Social efficiency of employment in three sectors — a comparison of Polish regions

  • Magdalena Cyrek University of Rzeszów
Keywords: social efficiency, employment, three sectors, regions, DEA method

Abstract

Research background: Regions that are able to use their resources in the most efficient way could be perceived as valuable benchmarks when shaping socio-economic policy. The concept of efficiency, however, may be related not only to pure economic categories but to social goals as well. The economic and social spheres overlap and often have some common origins, among which, the sectoral structure of employment seems to be an important one.

Purpose of the article: The aim of the study was to compare the social efficiency of employment in three sectors in Polish voivodeships. Not only were we evaluating the relative performance of each region, but we were also paying attention to the efficiency of engagement of human resources in the agricultural, industrial and service sectors.

Methods: We adopted the DEA method to assess the social efficiency of Polish regions. We have evaluated social cohesion concerning its two output dimensions: positive, which may be described by social activity, and negative, which may be reflected in the form of social exclusion stemming from material sources. We took into account the level of employment in agricultural, industrial and service sectors as inputs in the model and thus focused our attention on the three sectoral structure of the regional economies. Our model assumed non-radial developmental paths and was input oriented (NR-CCR). The data described the 16 Polish voivodeships in the year 2015, and were extracted from the Central Statistical Office of Poland’s databases.

Findings & value added: The research conducted indicates that Polish regions which were the most efficient in terms of social integration were simultaneously those with the best economic results in terms of GDP per capita. The highest social efficiency level was characteristic for employment in the service sector, while agriculture was placed at the lowest level. The same pattern was revealed when social activity and the danger of poverty were considered separately. Thus, structural development appears to be favourable for regional economies also in terms of social cohesion, which is a factor often neglected in the literature.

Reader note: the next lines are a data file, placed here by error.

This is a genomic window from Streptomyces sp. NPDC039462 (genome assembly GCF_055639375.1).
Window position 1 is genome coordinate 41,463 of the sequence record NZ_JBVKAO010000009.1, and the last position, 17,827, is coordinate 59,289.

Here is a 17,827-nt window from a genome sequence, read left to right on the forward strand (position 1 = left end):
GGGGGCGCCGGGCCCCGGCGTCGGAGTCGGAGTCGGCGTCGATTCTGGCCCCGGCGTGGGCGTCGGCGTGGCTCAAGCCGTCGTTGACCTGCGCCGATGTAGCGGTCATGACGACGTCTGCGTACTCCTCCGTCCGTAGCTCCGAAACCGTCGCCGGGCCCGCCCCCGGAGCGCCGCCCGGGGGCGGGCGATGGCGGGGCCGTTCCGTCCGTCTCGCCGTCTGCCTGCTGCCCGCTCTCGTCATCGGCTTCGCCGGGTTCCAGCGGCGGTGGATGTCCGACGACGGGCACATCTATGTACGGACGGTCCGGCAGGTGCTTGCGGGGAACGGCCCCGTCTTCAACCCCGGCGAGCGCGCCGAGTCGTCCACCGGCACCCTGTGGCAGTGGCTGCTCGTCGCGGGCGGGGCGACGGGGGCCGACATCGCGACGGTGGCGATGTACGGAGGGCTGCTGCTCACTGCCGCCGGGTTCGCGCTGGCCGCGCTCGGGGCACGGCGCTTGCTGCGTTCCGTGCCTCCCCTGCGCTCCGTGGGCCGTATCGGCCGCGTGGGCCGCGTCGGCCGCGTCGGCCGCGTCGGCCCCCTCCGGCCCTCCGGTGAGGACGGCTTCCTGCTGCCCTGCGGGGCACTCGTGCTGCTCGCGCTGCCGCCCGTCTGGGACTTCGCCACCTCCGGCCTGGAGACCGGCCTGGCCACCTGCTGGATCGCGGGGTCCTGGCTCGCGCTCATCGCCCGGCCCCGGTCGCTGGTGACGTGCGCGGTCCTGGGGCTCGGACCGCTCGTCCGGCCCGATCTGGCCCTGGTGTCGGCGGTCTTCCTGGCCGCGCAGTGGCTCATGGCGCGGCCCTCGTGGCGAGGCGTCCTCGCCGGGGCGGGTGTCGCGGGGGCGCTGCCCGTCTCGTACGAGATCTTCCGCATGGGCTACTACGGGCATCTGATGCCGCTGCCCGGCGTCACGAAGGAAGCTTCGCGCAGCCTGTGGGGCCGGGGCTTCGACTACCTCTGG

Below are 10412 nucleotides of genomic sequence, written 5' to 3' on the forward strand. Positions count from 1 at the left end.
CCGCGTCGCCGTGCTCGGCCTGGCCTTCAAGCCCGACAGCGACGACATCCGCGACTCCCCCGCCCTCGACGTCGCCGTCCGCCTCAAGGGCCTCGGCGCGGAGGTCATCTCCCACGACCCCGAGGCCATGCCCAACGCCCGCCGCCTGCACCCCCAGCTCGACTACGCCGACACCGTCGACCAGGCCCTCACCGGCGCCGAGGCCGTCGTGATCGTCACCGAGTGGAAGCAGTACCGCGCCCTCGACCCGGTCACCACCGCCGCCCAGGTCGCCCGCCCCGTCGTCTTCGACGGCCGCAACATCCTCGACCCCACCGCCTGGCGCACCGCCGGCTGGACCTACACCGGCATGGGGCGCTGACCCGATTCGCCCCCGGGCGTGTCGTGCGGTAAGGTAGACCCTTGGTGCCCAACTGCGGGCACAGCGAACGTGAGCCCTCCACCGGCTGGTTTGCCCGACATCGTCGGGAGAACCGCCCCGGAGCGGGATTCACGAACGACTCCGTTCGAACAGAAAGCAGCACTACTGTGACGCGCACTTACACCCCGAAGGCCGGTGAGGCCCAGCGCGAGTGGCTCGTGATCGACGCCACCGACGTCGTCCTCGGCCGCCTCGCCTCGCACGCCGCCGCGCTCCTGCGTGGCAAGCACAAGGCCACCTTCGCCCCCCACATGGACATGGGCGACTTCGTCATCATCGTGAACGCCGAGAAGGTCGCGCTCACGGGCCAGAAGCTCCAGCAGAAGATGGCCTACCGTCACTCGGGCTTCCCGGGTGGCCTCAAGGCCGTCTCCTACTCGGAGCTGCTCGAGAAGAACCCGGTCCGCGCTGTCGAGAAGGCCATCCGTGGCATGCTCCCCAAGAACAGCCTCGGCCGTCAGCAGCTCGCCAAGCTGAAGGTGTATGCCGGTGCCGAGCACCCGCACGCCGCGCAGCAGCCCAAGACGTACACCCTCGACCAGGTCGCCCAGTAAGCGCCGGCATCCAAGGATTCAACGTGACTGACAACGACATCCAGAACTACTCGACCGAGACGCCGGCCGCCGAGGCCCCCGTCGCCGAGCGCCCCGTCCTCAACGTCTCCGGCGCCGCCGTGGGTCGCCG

References

Abbott, P., Wallace, C., Lin, K., & Haerpfer, Ch. (2016). The quality of society and life satisfaction in China. Social Indicators Research, 127. doi: 10.1007/s11205-015-0989-3.
Andrews, R. (2014). Coordinating for cohesion. The contribution of public man-agement to the cohesiveness of society. Public Performance & Management Review, 37(4). doi: 10.2753/PMR1530-9576370408.
Charnes, A., Cooper, W. W., & Rhodes, E. (1978). Measuring the efficiency of decision making units. European Journal of Operational Research, 2.
Clark, C. (1940). The conditions of economic progress. London: Macmillan and Co. Ltd.
Dekker, K., & Bolt, G. (2005). Social cohesion in post-war estates in the Netherlands: differences between socioeconomic and ethnic groups. Urban Studies, 42(13). doi: 10.1080/00420980500380360.
Fisher, A. B. G. (1935). The clash of progress and security. London: McMillan.
Fourastié, J. (1949). Le grand espoir du XXe siècle. Progrès technique, progrès économique, progrès social. Paris: Presses Universitaires de France.
GUS, Bank Danych Lokalnych. Retrieved form www.stat.gov.pl (02.12.2016, 27.03.2017).
GUS. Strateg. Retrieved form www.stat.gov.pl (12.2016).
Hulse, K., & Stone, W. (2007). Social cohesion, social capital and social exclusion. A cross cultural comparison. Policy Studies, 28(2). doi: 10.1080/014428707013 09049.
Kaasa, A. (2016). Social capital, institutional quality and productivity: evidence from European regions. Economics and Sociology, 9(4). doi: 10.14254/2071-789X.2016/9-4/1.
Loktieva, I. (2016). Approaches to empirical analysis of social exclusion: interna-tional comparison. Economics and Sociology, 9(2). doi: 10.14254/2071-789X.2016/9-2/10.
Maudos, J., Pastor, J. M., & Serrano, L. (2000). Efficiency and productive speciali-zation: an application to the Spanish regions. Regional Studies, 34.
New Strategy and Council of Europe Action Plan for Social Cohesion, approved by the Committee of Ministers of the Council of Europe on 7 July 2010, Retrieved form http://www.coe.int/t/dg3/socialpolicies/socialcohesiondev/source/2010S trategy_ActionPlan_SocialCohesion.pdf.
O’Leary, E., & Webber, D. J. (2015). The role of structural change in European regional productivity growth. Regional Studies, 49. doi: 10.1080/00 343404.2013.839868.
Sassi, M. (2011). Convergence across the EU regions: economic composition and structural transformation. International Advances in Economic Research, 17(1). doi: 10.1007/s11294-010-9286-8.
Published
2017-09-30
How to Cite
Cyrek, M. (2017, September 30). Social efficiency of employment in three sectors — a comparison of Polish regions. Equilibrium. Quarterly Journal of Economics and Economic Policy, 12(3), 417–432. https://doi.org/https://doi.org/10.24136/eq.v12i3.22
Section
Socio-economic consequences of (in)equality